Warren McCullough, environmental management bureau chief for the Montana Department of Environmental Quality, said his office is working through the permitting process and said they are expecting to receive updated plans from the developers soon.

McCullough said DEQ is specifically concerned with keeping nearby water sources, such as the Basin Creek Reservoir, unpolluted. The reservoir is used a backup source of drinking water for Butte during the peak summer season.

But McCullough said the location of the mine makes it a good candidate to move forward.

"It certainly isn't pristine," said McCullough of the mine site. "It is not on Forest Service land; it has been historically mined ... that area has been hit very hard by beetle kill. It's been pretty well used in the past, and that does make the analysis easier."

Dirckson said they hope to receive an operating permit soon and start extracting ore from the site by this summer.

 

Copyright 2015 The Billings Gazette. All rights reserved. This material may not be published, broadcast, rewritten or redistributed.

More from the Gazette

Highlands mine could mean primary, secondary jobs for Butte

Highlands mine could mean primary, secondary jobs for Butte

1 hour ago Photos

Photos

Loading…
Legitimate questions and politics collide with welfare whistleblowers

Legitimate questions and politics collide with welfare whistleblowers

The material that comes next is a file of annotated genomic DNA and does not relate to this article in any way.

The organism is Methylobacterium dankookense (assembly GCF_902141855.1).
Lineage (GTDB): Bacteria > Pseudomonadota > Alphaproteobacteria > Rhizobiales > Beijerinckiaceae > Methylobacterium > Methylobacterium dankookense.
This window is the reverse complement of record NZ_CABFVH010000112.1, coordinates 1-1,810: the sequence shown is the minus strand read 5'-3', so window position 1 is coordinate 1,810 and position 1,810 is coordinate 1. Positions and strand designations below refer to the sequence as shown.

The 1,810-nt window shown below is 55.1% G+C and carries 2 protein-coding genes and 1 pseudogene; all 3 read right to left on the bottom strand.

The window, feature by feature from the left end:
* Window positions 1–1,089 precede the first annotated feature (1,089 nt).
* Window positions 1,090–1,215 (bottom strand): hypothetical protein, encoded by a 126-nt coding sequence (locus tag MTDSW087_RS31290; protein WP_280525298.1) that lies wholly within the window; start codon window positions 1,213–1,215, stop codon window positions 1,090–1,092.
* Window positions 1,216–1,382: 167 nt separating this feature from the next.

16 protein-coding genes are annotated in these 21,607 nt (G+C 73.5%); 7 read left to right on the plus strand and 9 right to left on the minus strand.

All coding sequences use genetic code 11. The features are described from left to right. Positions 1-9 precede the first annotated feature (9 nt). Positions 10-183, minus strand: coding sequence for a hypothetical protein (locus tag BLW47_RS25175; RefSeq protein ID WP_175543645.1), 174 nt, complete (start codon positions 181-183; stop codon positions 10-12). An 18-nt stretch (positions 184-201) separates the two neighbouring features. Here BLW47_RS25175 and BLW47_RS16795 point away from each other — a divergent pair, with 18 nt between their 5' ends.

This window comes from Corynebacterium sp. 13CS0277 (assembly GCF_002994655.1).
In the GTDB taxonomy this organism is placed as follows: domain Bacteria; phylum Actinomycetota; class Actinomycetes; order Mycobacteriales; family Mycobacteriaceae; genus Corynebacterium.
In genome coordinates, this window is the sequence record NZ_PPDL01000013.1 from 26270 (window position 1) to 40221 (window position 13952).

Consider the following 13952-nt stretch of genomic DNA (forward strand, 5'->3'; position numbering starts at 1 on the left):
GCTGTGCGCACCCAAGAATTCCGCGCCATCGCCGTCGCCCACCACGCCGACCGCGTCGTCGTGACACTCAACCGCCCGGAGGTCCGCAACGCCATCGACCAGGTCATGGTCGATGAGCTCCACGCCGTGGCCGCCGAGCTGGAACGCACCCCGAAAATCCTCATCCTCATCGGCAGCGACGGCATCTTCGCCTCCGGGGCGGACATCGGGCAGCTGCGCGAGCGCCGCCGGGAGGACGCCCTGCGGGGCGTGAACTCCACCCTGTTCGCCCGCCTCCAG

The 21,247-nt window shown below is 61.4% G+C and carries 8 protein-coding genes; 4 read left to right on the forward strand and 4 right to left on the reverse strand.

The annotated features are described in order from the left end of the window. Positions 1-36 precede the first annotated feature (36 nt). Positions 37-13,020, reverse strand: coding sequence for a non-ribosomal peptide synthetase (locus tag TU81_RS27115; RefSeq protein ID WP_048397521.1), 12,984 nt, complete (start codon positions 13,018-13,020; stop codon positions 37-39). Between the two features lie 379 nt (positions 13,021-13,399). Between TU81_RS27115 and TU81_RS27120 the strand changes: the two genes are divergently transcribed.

7 hours ago Photos

Photos

Loading…
Taxing and spending: How much money is coming in and how will it be spent

Taxing and spending: How much money is coming in and how will it be spent

18 hours ago Photos

Photos

Loading…
Helena man sentenced to 50 years for 11th drunk-driving offense

Helena man sentenced to 50 years for 11th drunk-driving offense

January 24, 2015 11:00 amLoading…
Missoula native Darian Stevens seeking X Games medal

Missoula native Darian Stevens seeking X Games medal

January 24, 2015 10:30 amLoading…
Carroll Saints help woman, child from burning car

Carroll Saints help woman, child from burning car

January 24, 2015 10:19 amLoading…
UM economists: Tourism powers economy, gas prices a concern in Bakken

UM economists: Tourism powers economy, gas prices a concern in Bakken

January 24, 2015 10:00 amLoading…
Man convicted in North Dakota oil patch murder appealing

Man convicted in North Dakota oil patch murder appealing

January 24, 2015 9:33 amLoading…

House committee advances income tax cut bills

January 23, 2015 6:15 pmLoading…
Plan would help small business pay for health insurance

Plan would help small business pay for health insurance

January 23, 2015 3:38 pmLoading…
Supporters rally as lawmakers weigh preschool plan

Supporters rally as lawmakers weigh preschool plan

January 23, 2015 1:23 pm Photos

Photos

Loading…
Lawmaker seeks to up penalty for abuse of pregnant women

Lawmaker seeks to up penalty for abuse of pregnant women

January 23, 2015 12:35 pmLoading…

Whitefish man pleads no contest to felony arson

January 23, 2015 11:41 amLoading…

Follow The Billings Gazette

Popular Stories

Get weekly ads via e-mail

Deals & Offers

Featured Businesses